Saif al-Arab was, unlike his brothers, not a senior military commander or propagandist. His death is redolent of the 1986 US strike on the same compound.
That raid killed Col Gaddafi's adopted daughter and, in the scarred buildings and craters, furnished him with a long-lasting symbol of defiance.
The propaganda value of such unintended deaths is potentially severe.
In the 1991 Gulf War, a US stealth bomber directed two bombs at what was claimed to be a command-and-control bunker, but was in fact an Iraqi civilian shelter.
The result was 315 deaths, including 130 children. Col Gaddafi, like Saddam Hussein before him, will take every opportunity to exploit such errors to paint Western powers as indiscriminate aggressors.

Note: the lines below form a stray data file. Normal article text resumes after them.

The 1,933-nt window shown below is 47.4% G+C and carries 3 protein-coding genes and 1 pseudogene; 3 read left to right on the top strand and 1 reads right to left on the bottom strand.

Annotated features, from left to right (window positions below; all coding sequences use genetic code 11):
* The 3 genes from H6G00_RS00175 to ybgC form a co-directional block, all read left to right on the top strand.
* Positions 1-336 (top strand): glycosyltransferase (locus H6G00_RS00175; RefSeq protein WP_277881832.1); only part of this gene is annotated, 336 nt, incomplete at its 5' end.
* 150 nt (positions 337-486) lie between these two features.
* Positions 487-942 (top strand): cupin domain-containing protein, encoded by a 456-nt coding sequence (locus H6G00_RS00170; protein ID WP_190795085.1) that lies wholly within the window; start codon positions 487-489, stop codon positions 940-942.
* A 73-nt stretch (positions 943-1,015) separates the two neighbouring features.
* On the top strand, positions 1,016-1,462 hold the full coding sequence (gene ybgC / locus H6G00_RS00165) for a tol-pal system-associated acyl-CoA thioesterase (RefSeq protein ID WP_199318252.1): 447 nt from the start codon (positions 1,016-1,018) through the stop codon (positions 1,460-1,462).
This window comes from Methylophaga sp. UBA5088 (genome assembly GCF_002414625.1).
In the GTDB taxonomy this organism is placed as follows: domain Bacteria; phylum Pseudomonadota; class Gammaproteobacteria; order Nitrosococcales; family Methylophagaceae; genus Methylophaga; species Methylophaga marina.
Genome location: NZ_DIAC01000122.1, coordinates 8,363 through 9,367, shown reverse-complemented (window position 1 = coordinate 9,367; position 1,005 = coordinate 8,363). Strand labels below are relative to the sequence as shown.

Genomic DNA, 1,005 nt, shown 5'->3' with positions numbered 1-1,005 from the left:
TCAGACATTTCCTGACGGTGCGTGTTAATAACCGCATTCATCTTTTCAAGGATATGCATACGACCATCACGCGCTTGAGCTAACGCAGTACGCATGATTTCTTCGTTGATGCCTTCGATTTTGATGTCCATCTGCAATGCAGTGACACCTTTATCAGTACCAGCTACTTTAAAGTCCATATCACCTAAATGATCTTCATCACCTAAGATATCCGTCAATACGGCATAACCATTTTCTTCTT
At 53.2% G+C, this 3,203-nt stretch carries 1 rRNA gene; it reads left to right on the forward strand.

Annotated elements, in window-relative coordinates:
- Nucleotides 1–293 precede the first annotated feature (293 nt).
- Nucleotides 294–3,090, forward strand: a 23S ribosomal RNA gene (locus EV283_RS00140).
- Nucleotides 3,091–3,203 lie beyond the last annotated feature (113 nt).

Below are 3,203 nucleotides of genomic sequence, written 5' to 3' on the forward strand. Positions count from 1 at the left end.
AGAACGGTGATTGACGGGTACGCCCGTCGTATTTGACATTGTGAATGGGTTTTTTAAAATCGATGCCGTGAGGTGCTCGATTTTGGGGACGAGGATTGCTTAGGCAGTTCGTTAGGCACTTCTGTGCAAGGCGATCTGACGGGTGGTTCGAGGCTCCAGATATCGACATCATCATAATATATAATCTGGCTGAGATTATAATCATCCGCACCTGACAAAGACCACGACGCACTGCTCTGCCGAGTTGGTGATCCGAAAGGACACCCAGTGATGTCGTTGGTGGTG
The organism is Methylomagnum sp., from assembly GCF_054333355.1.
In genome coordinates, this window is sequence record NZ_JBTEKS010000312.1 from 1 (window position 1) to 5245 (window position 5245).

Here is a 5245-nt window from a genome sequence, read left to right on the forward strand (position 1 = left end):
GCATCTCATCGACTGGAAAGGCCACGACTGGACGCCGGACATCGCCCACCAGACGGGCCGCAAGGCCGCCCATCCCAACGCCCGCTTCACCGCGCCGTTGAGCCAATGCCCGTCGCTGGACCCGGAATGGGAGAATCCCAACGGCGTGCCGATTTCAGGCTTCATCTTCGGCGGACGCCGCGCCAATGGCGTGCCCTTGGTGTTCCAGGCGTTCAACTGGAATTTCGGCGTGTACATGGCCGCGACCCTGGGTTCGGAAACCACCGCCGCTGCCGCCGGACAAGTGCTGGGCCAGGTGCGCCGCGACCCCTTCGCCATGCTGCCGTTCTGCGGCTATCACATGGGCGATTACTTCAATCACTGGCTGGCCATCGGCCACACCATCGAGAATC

Moreover, this is no longer a conventional war in which top-down direction is crucial. Pro-Gaddafi forces in both the besieged western city of Misrata and in the east have adapted to Nato's air power and are using increasingly unorthodox tactics.
They need not rely on a stream of detailed orders from Tripoli, and can cause considerable harm to civilians without this guidance.
Nato is understandably frustrated at the diminishing returns of air strikes, since it has destroyed most accessible targets. But killing commanders and disrupting communications is far less important than the key task of degrading heavy military equipment, such as tanks and artillery.
No silver bullet
If the strike had killed Col Gaddafi himself, would it then have been at least a military success?
One of the greatest mistakes of the Iraq war was assuming that, with the departure of Saddam Hussein, the state apparatus could simply be transferred to new ownership.